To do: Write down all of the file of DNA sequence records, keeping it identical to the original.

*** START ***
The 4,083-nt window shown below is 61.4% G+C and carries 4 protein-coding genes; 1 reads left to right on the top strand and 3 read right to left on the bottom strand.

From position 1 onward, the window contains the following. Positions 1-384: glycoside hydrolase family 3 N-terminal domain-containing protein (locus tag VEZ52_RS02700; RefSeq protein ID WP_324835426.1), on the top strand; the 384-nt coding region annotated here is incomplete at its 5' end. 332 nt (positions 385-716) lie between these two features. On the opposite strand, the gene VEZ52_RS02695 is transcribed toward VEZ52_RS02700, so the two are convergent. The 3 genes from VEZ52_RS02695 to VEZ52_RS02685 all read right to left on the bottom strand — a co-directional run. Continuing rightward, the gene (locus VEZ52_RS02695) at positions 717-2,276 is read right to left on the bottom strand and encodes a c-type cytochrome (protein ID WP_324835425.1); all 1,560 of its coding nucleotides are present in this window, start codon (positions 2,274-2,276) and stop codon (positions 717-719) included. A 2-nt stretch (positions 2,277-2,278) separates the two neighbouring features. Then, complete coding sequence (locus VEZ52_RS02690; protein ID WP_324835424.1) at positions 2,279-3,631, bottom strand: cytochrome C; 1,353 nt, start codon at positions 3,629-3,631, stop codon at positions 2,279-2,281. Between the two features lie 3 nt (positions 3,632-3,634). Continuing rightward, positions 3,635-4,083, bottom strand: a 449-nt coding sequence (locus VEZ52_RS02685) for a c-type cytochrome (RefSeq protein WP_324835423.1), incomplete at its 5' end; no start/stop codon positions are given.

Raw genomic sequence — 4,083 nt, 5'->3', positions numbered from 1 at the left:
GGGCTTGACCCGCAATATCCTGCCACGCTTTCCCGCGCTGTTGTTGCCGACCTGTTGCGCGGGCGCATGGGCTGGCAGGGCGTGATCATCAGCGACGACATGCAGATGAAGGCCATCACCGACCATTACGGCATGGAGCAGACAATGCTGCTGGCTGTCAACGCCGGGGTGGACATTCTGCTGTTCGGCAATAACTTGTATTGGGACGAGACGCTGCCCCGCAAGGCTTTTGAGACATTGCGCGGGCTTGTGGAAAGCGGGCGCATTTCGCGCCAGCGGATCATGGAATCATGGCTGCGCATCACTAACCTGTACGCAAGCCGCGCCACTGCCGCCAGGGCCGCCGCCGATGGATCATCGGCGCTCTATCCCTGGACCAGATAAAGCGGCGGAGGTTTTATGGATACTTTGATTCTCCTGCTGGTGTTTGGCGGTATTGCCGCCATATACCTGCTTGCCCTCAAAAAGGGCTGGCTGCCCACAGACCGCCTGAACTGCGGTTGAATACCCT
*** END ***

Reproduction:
The 4,083-nt window shown below is 61.4% G+C and carries 4 protein-coding genes; 1 reads left to right on the top strand and 3 read right to left on the bottom strand.

From position 1 onward, the window contains the following. Positions 1-384: glycoside hydrolase family 3 N-terminal domain-containing protein (locus tag VEZ52_RS02700; RefSeq protein ID WP_324835426.1), on the top strand; the 384-nt coding region annotated here is incomplete at its 5' end. 332 nt (positions 385-716) lie between these two features. On the opposite strand, the gene VEZ52_RS02695 is transcribed toward VEZ52_RS02700, so the two are convergent. The 3 genes from VEZ52_RS02695 to VEZ52_RS02685 all read right to left on the bottom strand — a co-directional run. Continuing rightward, the gene (locus VEZ52_RS02695) at positions 717-2,276 is read right to left on the bottom strand and encodes a c-type cytochrome (protein ID WP_324835425.1); all 1,560 of its coding nucleotides are present in this window, start codon (positions 2,274-2,276) and stop codon (positions 717-719) included. A 2-nt stretch (positions 2,277-2,278) separates the two neighbouring features. Then, complete coding sequence (locus VEZ52_RS02690; protein ID WP_324835424.1) at positions 2,279-3,631, bottom strand: cytochrome C; 1,353 nt, start codon at positions 3,629-3,631, stop codon at positions 2,279-2,281. Between the two features lie 3 nt (positions 3,632-3,634). Continuing rightward, positions 3,635-4,083, bottom strand: a 449-nt coding sequence (locus VEZ52_RS02685) for a c-type cytochrome (RefSeq protein WP_324835423.1), incomplete at its 5' end; no start/stop codon positions are given.

Raw genomic sequence — 4,083 nt, 5'->3', positions numbered from 1 at the left:
GGGCTTGACCCGCAATATCCTGCCACGCTTTCCCGCGCTGTTGTTGCCGACCTGTTGCGCGGGCGCATGGGCTGGCAGGGCGTGATCATCAGCGACGACATGCAGATGAAGGCCATCACCGACCATTACGGCATGGAGCAGACAATGCTGCTGGCTGTCAACGCCGGGGTGGACATTCTGCTGTTCGGCAATAACTTGTATTGGGACGAGACGCTGCCCCGCAAGGCTTTTGAGACATTGCGCGGGCTTGTGGAAAGCGGGCGCATTTCGCGCCAGCGGATCATGGAATCATGGCTGCGCATCACTAACCTGTACGCAAGCCGCGCCACTGCCGCCAGGGCCGCCGCCGATGGATCATCGGCGCTCTATCCCTGGACCAGATAAAGCGGCGGAGGTTTTATGGATACTTTGATTCTCCTGCTGGTGTTTGGCGGTATTGCCGCCATATACCTGCTTGCCCTCAAAAAGGGCTGGCTGCCCACAGACCGCCTGAACTGCGGTTGAATACCCT